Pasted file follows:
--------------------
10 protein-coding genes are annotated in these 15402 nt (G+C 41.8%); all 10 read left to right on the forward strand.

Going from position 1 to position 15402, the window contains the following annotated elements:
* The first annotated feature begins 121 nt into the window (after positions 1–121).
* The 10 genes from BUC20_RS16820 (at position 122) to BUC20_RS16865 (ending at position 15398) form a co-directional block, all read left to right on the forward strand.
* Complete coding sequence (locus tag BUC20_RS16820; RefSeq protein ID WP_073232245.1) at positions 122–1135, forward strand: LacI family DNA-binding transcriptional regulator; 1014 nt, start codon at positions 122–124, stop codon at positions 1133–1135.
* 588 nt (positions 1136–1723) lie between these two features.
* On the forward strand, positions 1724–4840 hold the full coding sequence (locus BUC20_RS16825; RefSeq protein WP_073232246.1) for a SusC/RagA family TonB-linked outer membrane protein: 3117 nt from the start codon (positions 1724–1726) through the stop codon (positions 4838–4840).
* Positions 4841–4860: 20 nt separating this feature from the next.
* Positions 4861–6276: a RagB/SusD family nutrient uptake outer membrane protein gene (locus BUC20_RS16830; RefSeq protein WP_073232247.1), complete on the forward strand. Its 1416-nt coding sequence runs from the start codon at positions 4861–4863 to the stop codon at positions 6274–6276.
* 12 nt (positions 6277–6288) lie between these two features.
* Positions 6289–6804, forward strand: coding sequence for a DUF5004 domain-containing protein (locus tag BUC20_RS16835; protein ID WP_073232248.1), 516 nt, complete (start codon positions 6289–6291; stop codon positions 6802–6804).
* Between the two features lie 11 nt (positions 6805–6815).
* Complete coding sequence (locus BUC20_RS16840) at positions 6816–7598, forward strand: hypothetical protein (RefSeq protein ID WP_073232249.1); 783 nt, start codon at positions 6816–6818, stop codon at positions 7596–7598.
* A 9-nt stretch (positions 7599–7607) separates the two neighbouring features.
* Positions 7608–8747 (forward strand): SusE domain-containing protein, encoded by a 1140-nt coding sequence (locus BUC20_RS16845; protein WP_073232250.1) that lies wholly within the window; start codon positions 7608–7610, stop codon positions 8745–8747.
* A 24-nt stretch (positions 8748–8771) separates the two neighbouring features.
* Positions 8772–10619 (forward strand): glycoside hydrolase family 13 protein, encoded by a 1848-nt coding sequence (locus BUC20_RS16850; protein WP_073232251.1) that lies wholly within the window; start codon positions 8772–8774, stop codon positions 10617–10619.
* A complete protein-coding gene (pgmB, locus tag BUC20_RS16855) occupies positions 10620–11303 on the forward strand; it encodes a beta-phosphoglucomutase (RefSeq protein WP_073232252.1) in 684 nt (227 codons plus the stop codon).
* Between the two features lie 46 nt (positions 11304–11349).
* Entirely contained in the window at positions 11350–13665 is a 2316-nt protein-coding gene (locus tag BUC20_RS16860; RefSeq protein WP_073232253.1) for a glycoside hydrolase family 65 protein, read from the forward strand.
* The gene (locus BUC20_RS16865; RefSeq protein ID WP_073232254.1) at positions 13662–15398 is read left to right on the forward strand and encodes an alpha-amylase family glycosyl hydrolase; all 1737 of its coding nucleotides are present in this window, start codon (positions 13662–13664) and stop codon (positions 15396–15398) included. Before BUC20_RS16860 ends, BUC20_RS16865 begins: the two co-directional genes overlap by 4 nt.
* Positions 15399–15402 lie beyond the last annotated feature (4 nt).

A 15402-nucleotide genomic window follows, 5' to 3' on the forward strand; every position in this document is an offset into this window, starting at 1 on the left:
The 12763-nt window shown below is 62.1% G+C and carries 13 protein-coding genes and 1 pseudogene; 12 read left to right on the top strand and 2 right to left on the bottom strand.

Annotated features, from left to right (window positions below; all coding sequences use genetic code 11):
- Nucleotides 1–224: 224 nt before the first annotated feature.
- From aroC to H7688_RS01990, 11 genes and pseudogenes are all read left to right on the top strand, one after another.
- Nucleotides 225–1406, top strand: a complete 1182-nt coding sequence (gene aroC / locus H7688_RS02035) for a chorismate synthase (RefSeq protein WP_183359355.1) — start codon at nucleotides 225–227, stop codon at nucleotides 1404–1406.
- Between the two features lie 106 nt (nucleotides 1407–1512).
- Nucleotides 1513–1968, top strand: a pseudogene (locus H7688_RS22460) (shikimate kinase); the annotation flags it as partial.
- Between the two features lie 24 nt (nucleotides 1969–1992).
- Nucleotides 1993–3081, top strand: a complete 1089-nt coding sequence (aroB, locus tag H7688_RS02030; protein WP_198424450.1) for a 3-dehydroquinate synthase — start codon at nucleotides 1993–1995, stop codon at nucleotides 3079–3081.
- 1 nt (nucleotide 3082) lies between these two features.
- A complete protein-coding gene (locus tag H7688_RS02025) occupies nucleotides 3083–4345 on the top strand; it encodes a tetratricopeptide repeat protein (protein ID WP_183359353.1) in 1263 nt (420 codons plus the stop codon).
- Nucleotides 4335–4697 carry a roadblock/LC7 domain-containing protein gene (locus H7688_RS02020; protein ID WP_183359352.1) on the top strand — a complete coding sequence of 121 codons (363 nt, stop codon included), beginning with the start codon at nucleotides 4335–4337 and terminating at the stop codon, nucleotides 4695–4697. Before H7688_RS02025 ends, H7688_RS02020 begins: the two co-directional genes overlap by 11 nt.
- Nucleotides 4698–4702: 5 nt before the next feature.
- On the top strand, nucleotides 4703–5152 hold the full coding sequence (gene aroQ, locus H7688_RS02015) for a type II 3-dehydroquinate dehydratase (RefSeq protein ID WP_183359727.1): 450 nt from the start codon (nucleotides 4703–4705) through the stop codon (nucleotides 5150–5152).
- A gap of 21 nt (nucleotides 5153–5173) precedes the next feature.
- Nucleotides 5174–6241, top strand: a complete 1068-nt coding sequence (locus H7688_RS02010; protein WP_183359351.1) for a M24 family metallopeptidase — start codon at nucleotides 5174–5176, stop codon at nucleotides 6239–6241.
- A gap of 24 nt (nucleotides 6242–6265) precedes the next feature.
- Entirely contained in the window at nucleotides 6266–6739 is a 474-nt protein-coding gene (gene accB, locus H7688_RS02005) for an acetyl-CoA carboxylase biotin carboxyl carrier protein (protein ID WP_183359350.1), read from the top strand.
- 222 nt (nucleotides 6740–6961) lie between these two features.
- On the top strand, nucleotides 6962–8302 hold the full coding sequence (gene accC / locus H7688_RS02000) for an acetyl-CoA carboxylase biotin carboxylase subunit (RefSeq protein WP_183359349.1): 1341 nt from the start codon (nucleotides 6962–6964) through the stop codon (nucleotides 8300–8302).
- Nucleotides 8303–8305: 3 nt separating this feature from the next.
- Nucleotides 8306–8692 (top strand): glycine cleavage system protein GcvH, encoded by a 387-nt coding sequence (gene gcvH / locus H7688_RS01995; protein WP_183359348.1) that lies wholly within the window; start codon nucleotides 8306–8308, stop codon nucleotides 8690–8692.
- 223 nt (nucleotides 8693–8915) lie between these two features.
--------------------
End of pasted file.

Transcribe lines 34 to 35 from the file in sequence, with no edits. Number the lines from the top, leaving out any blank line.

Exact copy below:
- A complete protein-coding gene (locus tag H7688_RS02025) occupies nucleotides 3083–4345 on the top strand; it encodes a tetratricopeptide repeat protein (protein ID WP_183359353.1) in 1263 nt (420 codons plus the stop codon).
- Nucleotides 4335–4697 carry a roadblock/LC7 domain-containing protein gene (locus H7688_RS02020; protein ID WP_183359352.1) on the top strand — a complete coding sequence of 121 codons (363 nt, stop codon included), beginning with the start codon at nucleotides 4335–4337 and terminating at the stop codon, nucleotides 4695–4697. Before H7688_RS02025 ends, H7688_RS02020 begins: the two co-directional genes overlap by 11 nt.